When the crowd finally dispersed I noticed that the street preacher was headed in our direction. Right away he began to speak to us in English and inquired about our being in El Salvador. We told him we were tourists because one never knows when there are people listening in (orejas) on your conversations. Before we could say any more this guy began asking us if we had “come to know the Lord.” We all said no, much to his disappointment, but we were curious enough to know what he was doing here. He said “to spread the Gospel and to win souls for Christ.” We asked him if he was doing anything for these people in the way of food, housing, jobs, ect. He told us no and that those things were not relevant as long as people saved their souls. At that point I remember telling him that he was no different than the long line of Christians who had come here to impose their will on these people. I said if you wanted to preach religion, maybe he might want to follow the model of the late Archbishop Oscar Romero.(1) Looking at me with a confused expression, our missionary friend simply said, “Who was he?”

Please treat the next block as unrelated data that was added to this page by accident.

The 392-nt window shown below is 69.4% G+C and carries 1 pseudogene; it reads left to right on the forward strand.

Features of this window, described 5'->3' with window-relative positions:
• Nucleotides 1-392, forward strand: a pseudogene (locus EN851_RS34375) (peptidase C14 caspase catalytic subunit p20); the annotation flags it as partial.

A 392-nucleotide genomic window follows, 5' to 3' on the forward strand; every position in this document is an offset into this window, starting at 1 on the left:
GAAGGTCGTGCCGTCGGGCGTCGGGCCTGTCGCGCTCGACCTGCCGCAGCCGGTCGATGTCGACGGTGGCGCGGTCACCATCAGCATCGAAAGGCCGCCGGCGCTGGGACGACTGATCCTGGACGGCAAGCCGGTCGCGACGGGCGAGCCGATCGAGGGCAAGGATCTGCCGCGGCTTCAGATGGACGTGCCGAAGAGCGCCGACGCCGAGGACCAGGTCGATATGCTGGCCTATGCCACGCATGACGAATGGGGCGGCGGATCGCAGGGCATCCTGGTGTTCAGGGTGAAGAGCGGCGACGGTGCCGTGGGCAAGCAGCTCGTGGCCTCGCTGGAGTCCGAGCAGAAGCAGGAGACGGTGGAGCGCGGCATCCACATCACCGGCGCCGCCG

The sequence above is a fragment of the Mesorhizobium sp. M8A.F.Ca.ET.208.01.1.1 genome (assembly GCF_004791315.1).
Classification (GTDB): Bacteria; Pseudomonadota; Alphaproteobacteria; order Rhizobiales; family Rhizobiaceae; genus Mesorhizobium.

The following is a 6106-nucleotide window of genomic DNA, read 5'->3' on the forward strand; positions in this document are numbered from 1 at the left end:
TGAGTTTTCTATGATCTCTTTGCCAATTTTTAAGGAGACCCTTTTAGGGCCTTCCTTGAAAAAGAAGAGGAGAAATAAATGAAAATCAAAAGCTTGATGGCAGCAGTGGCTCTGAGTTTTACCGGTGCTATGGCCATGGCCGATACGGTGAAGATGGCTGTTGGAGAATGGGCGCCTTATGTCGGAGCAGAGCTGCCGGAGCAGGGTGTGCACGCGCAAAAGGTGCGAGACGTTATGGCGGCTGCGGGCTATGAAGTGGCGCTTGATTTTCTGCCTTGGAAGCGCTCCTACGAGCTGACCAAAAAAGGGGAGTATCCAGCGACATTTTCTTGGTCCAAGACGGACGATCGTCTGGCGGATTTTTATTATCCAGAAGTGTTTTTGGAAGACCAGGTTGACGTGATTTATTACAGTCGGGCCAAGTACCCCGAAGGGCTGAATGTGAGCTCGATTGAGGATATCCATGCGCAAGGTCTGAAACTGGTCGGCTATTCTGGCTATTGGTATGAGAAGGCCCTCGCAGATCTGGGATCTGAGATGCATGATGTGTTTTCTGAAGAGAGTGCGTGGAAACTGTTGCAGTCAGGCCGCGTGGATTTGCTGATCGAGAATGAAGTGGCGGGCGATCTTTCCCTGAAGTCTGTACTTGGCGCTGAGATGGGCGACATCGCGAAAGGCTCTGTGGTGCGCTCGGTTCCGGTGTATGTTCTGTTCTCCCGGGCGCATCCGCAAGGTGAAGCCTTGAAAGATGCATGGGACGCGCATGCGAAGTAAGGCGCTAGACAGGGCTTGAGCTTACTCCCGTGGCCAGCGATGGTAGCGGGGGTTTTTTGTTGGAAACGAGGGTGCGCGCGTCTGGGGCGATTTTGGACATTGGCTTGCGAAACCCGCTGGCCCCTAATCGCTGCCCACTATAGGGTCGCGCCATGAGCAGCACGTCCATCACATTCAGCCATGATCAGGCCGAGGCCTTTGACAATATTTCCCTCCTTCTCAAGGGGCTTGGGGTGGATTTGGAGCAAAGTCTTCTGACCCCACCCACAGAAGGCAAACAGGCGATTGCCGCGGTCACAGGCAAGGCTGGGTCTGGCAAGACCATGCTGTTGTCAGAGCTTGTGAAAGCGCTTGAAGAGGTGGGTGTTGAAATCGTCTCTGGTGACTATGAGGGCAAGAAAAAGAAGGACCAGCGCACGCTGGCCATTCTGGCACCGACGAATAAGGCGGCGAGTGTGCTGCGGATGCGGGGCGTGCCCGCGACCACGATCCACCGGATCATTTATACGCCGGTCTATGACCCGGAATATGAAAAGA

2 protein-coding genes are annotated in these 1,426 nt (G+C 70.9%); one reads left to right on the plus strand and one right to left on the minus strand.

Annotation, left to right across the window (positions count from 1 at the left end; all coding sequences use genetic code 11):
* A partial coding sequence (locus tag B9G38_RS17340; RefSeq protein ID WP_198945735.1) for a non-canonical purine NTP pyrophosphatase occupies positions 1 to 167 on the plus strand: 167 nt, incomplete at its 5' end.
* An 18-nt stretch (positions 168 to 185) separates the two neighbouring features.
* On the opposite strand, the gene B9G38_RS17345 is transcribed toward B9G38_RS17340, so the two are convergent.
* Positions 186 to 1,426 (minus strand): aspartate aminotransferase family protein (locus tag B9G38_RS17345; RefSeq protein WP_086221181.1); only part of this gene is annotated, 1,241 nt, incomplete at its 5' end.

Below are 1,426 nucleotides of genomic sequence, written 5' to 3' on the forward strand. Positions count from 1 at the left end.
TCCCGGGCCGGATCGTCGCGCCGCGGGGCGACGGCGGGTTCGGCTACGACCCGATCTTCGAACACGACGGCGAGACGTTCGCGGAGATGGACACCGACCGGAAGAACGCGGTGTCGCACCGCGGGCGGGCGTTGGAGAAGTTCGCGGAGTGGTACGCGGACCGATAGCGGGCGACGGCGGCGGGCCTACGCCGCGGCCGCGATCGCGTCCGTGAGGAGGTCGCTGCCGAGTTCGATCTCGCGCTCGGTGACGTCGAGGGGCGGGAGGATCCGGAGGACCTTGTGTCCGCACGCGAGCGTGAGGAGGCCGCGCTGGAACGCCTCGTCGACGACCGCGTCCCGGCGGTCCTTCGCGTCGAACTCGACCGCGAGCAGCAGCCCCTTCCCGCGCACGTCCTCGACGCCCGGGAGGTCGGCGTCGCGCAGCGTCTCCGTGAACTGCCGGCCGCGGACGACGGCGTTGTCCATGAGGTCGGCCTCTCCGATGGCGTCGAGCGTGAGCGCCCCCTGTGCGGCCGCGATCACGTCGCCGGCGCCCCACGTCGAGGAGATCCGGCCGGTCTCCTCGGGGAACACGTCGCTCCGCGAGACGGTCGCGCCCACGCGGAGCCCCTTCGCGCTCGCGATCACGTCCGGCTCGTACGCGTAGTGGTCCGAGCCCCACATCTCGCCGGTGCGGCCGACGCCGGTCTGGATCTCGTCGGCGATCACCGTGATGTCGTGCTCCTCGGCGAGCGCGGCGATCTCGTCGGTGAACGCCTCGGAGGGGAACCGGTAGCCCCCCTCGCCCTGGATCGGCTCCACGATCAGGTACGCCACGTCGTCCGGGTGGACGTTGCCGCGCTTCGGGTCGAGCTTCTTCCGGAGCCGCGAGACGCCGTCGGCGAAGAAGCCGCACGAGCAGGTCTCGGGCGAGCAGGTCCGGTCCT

This encounter reflects for me a fundamental tenet of the relationship that Euro-Americans have had and continue to have with people throughout Latin America. Over the past 500 years Mayans and many other people have had various forms of intervention in their communities by people claiming to know what is best for them. Whether they have been missionaries, statesmen, Peace Corp workers, anthropologists, relief agencies or even solidarity organizations – all of them, in some form or another, have gone to these countries with the position that they were going to “help these people”, “show them how it is done”, make their lives better or simply to “save” them from themselves. The corporate owned media in this country has contributed to this view since it rarely puts into context why there is rampant poverty, street children sniffing glue, political violence, government corruption and ecological devastation. The cumulative effect of watching news stories about Latin America that is mostly disaster related can leave viewers with the sense that “these” people can not take care of themselves. Whether it is on the nightly news or a CARE ad showing malnourished children, the North American public is fed images of dependency and backwardness. From my studies of the local TV news coverage of Latin America it is rare that we are given the opinions and perspectives of Latin Americans on what is happening there and a virtually nonexistent view from Latin Americans who hold no positions of power. (